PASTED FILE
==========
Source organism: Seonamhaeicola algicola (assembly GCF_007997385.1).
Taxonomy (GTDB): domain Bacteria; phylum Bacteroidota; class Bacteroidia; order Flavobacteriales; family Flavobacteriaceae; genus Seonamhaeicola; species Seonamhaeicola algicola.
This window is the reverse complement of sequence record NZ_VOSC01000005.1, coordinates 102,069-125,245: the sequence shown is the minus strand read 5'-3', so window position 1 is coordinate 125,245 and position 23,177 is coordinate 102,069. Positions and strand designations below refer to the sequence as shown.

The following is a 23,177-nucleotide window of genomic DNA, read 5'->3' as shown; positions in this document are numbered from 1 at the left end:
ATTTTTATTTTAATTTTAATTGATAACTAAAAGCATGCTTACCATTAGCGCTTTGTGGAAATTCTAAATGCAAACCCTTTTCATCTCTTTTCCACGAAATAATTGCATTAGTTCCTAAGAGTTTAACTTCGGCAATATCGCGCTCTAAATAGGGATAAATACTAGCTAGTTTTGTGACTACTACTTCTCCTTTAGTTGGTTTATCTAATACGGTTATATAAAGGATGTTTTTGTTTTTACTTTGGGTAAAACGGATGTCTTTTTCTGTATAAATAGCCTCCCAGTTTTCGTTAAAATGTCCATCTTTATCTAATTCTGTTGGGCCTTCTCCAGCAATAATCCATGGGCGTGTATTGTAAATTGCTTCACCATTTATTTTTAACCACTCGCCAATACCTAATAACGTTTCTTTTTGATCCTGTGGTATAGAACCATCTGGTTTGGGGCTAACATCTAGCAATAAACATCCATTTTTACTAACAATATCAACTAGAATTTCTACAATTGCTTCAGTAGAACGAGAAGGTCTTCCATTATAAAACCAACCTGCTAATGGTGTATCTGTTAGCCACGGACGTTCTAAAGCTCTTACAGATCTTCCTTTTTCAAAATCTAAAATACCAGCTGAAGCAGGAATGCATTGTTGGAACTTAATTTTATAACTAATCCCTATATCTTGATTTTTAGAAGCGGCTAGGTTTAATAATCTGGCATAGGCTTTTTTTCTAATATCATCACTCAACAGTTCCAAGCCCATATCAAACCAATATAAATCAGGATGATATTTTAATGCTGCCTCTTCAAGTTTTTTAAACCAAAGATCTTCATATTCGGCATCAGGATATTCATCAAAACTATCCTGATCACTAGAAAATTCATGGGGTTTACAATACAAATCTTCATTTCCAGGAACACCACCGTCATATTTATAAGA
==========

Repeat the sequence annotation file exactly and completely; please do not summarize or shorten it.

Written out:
Source organism: Seonamhaeicola algicola (assembly GCF_007997385.1).
Taxonomy (GTDB): domain Bacteria; phylum Bacteroidota; class Bacteroidia; order Flavobacteriales; family Flavobacteriaceae; genus Seonamhaeicola; species Seonamhaeicola algicola.
This window is the reverse complement of sequence record NZ_VOSC01000005.1, coordinates 102,069-125,245: the sequence shown is the minus strand read 5'-3', so window position 1 is coordinate 125,245 and position 23,177 is coordinate 102,069. Positions and strand designations below refer to the sequence as shown.

The following is a 23,177-nucleotide window of genomic DNA, read 5'->3' as shown; positions in this document are numbered from 1 at the left end:
ATTTTTATTTTAATTTTAATTGATAACTAAAAGCATGCTTACCATTAGCGCTTTGTGGAAATTCTAAATGCAAACCCTTTTCATCTCTTTTCCACGAAATAATTGCATTAGTTCCTAAGAGTTTAACTTCGGCAATATCGCGCTCTAAATAGGGATAAATACTAGCTAGTTTTGTGACTACTACTTCTCCTTTAGTTGGTTTATCTAATACGGTTATATAAAGGATGTTTTTGTTTTTACTTTGGGTAAAACGGATGTCTTTTTCTGTATAAATAGCCTCCCAGTTTTCGTTAAAATGTCCATCTTTATCTAATTCTGTTGGGCCTTCTCCAGCAATAATCCATGGGCGTGTATTGTAAATTGCTTCACCATTTATTTTTAACCACTCGCCAATACCTAATAACGTTTCTTTTTGATCCTGTGGTATAGAACCATCTGGTTTGGGGCTAACATCTAGCAATAAACATCCATTTTTACTAACAATATCAACTAGAATTTCTACAATTGCTTCAGTAGAACGAGAAGGTCTTCCATTATAAAACCAACCTGCTAATGGTGTATCTGTTAGCCACGGACGTTCTAAAGCTCTTACAGATCTTCCTTTTTCAAAATCTAAAATACCAGCTGAAGCAGGAATGCATTGTTGGAACTTAATTTTATAACTAATCCCTATATCTTGATTTTTAGAAGCGGCTAGGTTTAATAATCTGGCATAGGCTTTTTTTCTAATATCATCACTCAACAGTTCCAAGCCCATATCAAACCAATATAAATCAGGATGATATTTTAATGCTGCCTCTTCAAGTTTTTTAAACCAAAGATCTTCATATTCGGCATCAGGATATTCATCAAAACTATCCTGATCACTAGAAAATTCATGGGGTTTACAATACAAATCTTCATTTCCAGGAACACCACCGTCATATTTATAAGA